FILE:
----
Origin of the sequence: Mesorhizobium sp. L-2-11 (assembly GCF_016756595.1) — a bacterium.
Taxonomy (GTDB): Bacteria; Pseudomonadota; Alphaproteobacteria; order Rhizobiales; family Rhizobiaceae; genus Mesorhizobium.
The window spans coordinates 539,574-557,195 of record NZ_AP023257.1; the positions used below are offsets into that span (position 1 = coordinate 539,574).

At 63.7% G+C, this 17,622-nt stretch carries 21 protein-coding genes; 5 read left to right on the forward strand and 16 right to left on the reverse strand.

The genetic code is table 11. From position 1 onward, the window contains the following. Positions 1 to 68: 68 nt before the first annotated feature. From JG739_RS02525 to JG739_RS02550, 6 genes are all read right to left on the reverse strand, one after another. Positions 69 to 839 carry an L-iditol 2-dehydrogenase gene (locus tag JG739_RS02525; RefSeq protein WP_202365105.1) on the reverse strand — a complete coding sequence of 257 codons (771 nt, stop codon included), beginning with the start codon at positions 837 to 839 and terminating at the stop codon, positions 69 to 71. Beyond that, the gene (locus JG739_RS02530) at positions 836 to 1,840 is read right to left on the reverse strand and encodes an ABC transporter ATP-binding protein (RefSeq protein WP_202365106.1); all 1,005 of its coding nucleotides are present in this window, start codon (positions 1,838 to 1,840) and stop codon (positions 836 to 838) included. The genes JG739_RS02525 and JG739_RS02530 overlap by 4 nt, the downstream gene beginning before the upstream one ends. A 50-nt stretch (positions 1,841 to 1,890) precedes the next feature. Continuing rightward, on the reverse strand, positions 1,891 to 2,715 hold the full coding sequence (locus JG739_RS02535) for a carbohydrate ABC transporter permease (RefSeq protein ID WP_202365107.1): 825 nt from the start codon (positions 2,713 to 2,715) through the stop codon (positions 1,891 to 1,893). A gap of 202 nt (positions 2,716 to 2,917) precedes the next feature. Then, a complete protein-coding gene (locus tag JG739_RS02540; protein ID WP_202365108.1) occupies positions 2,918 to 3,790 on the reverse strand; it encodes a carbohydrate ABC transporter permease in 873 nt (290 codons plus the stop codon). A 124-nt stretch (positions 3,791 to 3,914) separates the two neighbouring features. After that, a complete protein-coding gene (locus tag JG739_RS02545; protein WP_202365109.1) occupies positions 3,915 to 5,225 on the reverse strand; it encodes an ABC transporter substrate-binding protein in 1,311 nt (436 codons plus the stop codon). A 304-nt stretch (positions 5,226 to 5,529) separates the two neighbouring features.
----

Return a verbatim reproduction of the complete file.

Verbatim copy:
Origin of the sequence: Mesorhizobium sp. L-2-11 (assembly GCF_016756595.1) — a bacterium.
Taxonomy (GTDB): Bacteria; Pseudomonadota; Alphaproteobacteria; order Rhizobiales; family Rhizobiaceae; genus Mesorhizobium.
The window spans coordinates 539,574-557,195 of record NZ_AP023257.1; the positions used below are offsets into that span (position 1 = coordinate 539,574).

At 63.7% G+C, this 17,622-nt stretch carries 21 protein-coding genes; 5 read left to right on the forward strand and 16 right to left on the reverse strand.

The genetic code is table 11. From position 1 onward, the window contains the following. Positions 1 to 68: 68 nt before the first annotated feature. From JG739_RS02525 to JG739_RS02550, 6 genes are all read right to left on the reverse strand, one after another. Positions 69 to 839 carry an L-iditol 2-dehydrogenase gene (locus tag JG739_RS02525; RefSeq protein WP_202365105.1) on the reverse strand — a complete coding sequence of 257 codons (771 nt, stop codon included), beginning with the start codon at positions 837 to 839 and terminating at the stop codon, positions 69 to 71. Beyond that, the gene (locus JG739_RS02530) at positions 836 to 1,840 is read right to left on the reverse strand and encodes an ABC transporter ATP-binding protein (RefSeq protein WP_202365106.1); all 1,005 of its coding nucleotides are present in this window, start codon (positions 1,838 to 1,840) and stop codon (positions 836 to 838) included. The genes JG739_RS02525 and JG739_RS02530 overlap by 4 nt, the downstream gene beginning before the upstream one ends. A 50-nt stretch (positions 1,841 to 1,890) precedes the next feature. Continuing rightward, on the reverse strand, positions 1,891 to 2,715 hold the full coding sequence (locus JG739_RS02535) for a carbohydrate ABC transporter permease (RefSeq protein ID WP_202365107.1): 825 nt from the start codon (positions 2,713 to 2,715) through the stop codon (positions 1,891 to 1,893). A gap of 202 nt (positions 2,716 to 2,917) precedes the next feature. Then, a complete protein-coding gene (locus tag JG739_RS02540; protein ID WP_202365108.1) occupies positions 2,918 to 3,790 on the reverse strand; it encodes a carbohydrate ABC transporter permease in 873 nt (290 codons plus the stop codon). A 124-nt stretch (positions 3,791 to 3,914) separates the two neighbouring features. After that, a complete protein-coding gene (locus tag JG739_RS02545; protein WP_202365109.1) occupies positions 3,915 to 5,225 on the reverse strand; it encodes an ABC transporter substrate-binding protein in 1,311 nt (436 codons plus the stop codon). A 304-nt stretch (positions 5,226 to 5,529) separates the two neighbouring features.